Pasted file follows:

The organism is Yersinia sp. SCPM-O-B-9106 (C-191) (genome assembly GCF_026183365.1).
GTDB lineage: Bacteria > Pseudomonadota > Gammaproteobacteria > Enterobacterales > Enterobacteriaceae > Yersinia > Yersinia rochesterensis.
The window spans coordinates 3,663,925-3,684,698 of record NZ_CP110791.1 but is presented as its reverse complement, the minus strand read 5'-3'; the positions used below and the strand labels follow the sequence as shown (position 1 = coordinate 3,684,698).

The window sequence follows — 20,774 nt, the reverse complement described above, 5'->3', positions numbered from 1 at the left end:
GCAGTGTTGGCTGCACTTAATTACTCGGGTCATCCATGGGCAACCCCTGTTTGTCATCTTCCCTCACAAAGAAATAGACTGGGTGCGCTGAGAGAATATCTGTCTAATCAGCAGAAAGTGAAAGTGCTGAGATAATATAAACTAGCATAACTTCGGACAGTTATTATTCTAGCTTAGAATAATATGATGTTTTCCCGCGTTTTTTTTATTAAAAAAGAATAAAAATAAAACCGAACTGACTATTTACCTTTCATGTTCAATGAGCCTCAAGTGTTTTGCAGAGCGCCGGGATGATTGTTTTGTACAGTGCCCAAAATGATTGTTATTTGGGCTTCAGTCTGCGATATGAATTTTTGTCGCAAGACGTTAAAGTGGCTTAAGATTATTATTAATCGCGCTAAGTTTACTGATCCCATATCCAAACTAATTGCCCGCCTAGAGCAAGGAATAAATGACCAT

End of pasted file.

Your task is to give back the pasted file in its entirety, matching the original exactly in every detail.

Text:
The organism is Yersinia sp. SCPM-O-B-9106 (C-191) (genome assembly GCF_026183365.1).
GTDB lineage: Bacteria > Pseudomonadota > Gammaproteobacteria > Enterobacterales > Enterobacteriaceae > Yersinia > Yersinia rochesterensis.
The window spans coordinates 3,663,925-3,684,698 of record NZ_CP110791.1 but is presented as its reverse complement, the minus strand read 5'-3'; the positions used below and the strand labels follow the sequence as shown (position 1 = coordinate 3,684,698).

The window sequence follows — 20,774 nt, the reverse complement described above, 5'->3', positions numbered from 1 at the left end:
GCAGTGTTGGCTGCACTTAATTACTCGGGTCATCCATGGGCAACCCCTGTTTGTCATCTTCCCTCACAAAGAAATAGACTGGGTGCGCTGAGAGAATATCTGTCTAATCAGCAGAAAGTGAAAGTGCTGAGATAATATAAACTAGCATAACTTCGGACAGTTATTATTCTAGCTTAGAATAATATGATGTTTTCCCGCGTTTTTTTTATTAAAAAAGAATAAAAATAAAACCGAACTGACTATTTACCTTTCATGTTCAATGAGCCTCAAGTGTTTTGCAGAGCGCCGGGATGATTGTTTTGTACAGTGCCCAAAATGATTGTTATTTGGGCTTCAGTCTGCGATATGAATTTTTGTCGCAAGACGTTAAAGTGGCTTAAGATTATTATTAATCGCGCTAAGTTTACTGATCCCATATCCAAACTAATTGCCCGCCTAGAGCAAGGAATAAATGACCAT